Sunday, January 3, 2010

paddling: running on... empty? (warning - long)

Yesterday (1/2/10) I participated in my first OC1 (single person outrigger canoe) race. This was notable for:
  1. being my first OC1 race
  2. being my longest time in an OC1 (other time - about 30 minutes during a practice)
  3. being my longest distance in an OC1 (6.5 - 7 miles)
  4. being in quite gusty weather
  5. being in January in Seattle

I guess the water was around 42 degrees. I'm glad I didn't know that until afterwards. The winds were ~12-15 knots, with gusts over 20, coming from the SW. The weather was cool and fairly dry (at least one squall came through just as we were launching, kicking up more wind and dropping some rain).

The race ran from just off the SOCC beach (Waterway 18) on Lake Union to Sand Point at the north end of Magnuson Park. So, out under the I-5 bridge, the University Bridge, through the Montlake Cut and under the Montlake Bridge, then out onto Lake Washington and out to Webster point, at which point we were running before the southerly winds along the west shore of Lake Washington.

The gathering beforehand was pretty cool, with lots of OC1s, a few OC2s, a handmade bamboo OC2 that was designed after traditional Hawaiian fishing canoes and paddled by a neat couple, 3 OC6s, a couple of racing shells including at least on 8 and one 2, and 2 dragon boats, which are Chinese in origin and seat 12 or something, plus a steersperson and a drummer -- they look crazy because they look like they've got about 280 people crowded into them and they're brightly colored and I never would have taken one out in the weather we had. Oh yeah, there were a few SUP folks and at least one paddleboard, along with some surfskis.

I was a bit tentative at the beginning, feeling the wobbly-ness of the boat and trying to get a sense of how tender it was going to be. Most of the boats went south, figuring they'd blow north to the start. I hung out at the start, waiting for the horn that was our "go" signal.

When it came, the masses charged forward and I followed, paddling carefully, still working on getting acclimated to the canoe and conditions and warming up slowly. Speaking of warmed up, I was wearing neoprene shorts under neoprene long pants, with 4 layers of shirt above, topped by my PFD. I didn't want to go into the water,but I wanted to be able to handle it if/when I did huli. And I had some neoprene booties on my feet, with plenty of water in them from launching the canoe.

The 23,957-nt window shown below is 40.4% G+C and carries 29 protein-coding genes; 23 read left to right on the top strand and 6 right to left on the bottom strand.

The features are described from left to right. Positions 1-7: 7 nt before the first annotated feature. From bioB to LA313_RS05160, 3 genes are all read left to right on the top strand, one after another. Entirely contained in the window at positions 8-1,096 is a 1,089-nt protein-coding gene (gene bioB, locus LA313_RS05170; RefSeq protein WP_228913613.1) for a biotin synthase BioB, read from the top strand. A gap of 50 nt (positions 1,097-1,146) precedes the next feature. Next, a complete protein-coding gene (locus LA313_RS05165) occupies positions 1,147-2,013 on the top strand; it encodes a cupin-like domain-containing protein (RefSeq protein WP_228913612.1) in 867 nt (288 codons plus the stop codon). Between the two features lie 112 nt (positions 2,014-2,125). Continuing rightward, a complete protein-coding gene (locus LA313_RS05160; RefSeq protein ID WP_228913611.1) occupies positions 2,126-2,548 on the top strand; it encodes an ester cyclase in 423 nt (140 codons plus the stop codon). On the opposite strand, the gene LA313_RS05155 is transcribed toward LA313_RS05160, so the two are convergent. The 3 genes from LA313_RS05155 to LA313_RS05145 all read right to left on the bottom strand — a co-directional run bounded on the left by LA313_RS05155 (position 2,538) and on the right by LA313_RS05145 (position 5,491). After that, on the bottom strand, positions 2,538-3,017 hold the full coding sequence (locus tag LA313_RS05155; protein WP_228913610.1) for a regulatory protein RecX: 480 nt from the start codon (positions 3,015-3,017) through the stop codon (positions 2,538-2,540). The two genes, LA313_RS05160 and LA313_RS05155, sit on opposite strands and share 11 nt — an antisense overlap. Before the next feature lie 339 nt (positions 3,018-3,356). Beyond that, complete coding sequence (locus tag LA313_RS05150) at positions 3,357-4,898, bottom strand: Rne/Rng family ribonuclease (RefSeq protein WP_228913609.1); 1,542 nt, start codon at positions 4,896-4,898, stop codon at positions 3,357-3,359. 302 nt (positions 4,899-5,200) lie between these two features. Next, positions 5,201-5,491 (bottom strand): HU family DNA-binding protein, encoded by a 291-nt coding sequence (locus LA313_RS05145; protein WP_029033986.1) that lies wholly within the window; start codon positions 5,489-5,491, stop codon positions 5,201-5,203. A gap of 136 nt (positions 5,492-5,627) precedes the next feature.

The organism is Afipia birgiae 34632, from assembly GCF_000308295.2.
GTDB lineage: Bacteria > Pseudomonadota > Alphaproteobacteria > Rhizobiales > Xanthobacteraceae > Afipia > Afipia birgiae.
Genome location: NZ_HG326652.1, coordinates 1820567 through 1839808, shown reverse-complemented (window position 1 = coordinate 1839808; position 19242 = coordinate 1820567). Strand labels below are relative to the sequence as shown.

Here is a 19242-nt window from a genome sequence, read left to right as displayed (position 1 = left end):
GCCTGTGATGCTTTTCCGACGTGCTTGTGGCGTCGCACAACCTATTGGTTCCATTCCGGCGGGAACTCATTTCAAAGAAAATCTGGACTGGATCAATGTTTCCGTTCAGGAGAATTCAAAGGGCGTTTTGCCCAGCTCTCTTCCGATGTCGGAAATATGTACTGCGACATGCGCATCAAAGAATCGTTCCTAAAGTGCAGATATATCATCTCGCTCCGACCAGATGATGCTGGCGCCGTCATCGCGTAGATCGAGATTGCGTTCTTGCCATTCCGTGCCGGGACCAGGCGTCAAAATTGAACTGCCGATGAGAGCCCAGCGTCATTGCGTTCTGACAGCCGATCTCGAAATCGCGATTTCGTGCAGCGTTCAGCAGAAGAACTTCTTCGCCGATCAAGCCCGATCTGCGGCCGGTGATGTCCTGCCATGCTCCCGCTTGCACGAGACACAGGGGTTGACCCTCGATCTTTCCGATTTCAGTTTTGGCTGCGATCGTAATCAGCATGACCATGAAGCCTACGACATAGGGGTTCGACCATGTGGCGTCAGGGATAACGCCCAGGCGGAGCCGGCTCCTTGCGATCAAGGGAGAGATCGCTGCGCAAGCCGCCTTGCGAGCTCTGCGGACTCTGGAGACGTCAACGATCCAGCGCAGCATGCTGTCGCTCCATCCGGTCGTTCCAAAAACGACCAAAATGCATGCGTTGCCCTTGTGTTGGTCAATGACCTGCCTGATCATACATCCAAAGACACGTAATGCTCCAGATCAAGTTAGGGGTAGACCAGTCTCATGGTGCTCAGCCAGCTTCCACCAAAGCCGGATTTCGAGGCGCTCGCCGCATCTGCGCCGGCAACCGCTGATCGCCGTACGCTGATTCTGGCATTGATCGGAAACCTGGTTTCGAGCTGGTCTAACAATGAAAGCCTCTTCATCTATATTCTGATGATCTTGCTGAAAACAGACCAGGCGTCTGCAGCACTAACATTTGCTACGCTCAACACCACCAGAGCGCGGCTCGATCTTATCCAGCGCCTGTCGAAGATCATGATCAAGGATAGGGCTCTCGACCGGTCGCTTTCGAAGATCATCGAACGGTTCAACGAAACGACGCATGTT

I followed folks out under the first 2 bridges and then across to Montlake Cut, after which it seemed like everyone took off. I was near a couple of women in OC1s, the couple in the bamboo OC2, a paddleboard, and an OC6 that looked to me like fairly inexperienced women. Melissa, who was doing the race too, was close behind me, though I didn't spend a ton of time looking back after I reached Lake Washington.

I was nervous about the wind (I'd woken up several times during the night, hearing it in our trees and wondering just how crazy I was to be doing this race with my lack of experience), but it wasn't bad through the cut and even out to Webster Point.

Then, starting downwind to the north, I was paddling with the wind swells and most of my energy went to keeping myself from getting tossed. There were times when I was able to think about pushing my stroke, but those were rare. The paddleboard slowly dropped back (I think). The OC2 quickly pulled ahead. I found myself paddling for many many strokes on one side (usually the left, ama side), and had to consciously switch over. The one woman near me (Wendy was her name) continued to be close for about 2 miles before she pulled ahead too. We even chatted for a bit as we both moved north. Then she was ahead and as I neared Magnuson Park, another woman in an OC1 (Kristen) came quickly past, surprising me. I figured she probably started late and would blow past others ahead as well.

When I considered what I was doing I realized I was spending a lot of energy putting on the brakes. Larger (2 foot?) swells would come from behind, lifting the stern up and skewing me one way or another. I found I sometimes mis-steered, pressing the wrong pedal and exacerbating the swing. If I'd known what I was doing I would have been able to surf the "bumps," but instead, given the high likelihood of flipping and then needing to deal with being soaked and out of the boat in the wind and swells, I was focused on keeping upright by regularly digging my paddle into the water to let the waves pass under me. I think I was mostly under control, but I was moving slowly.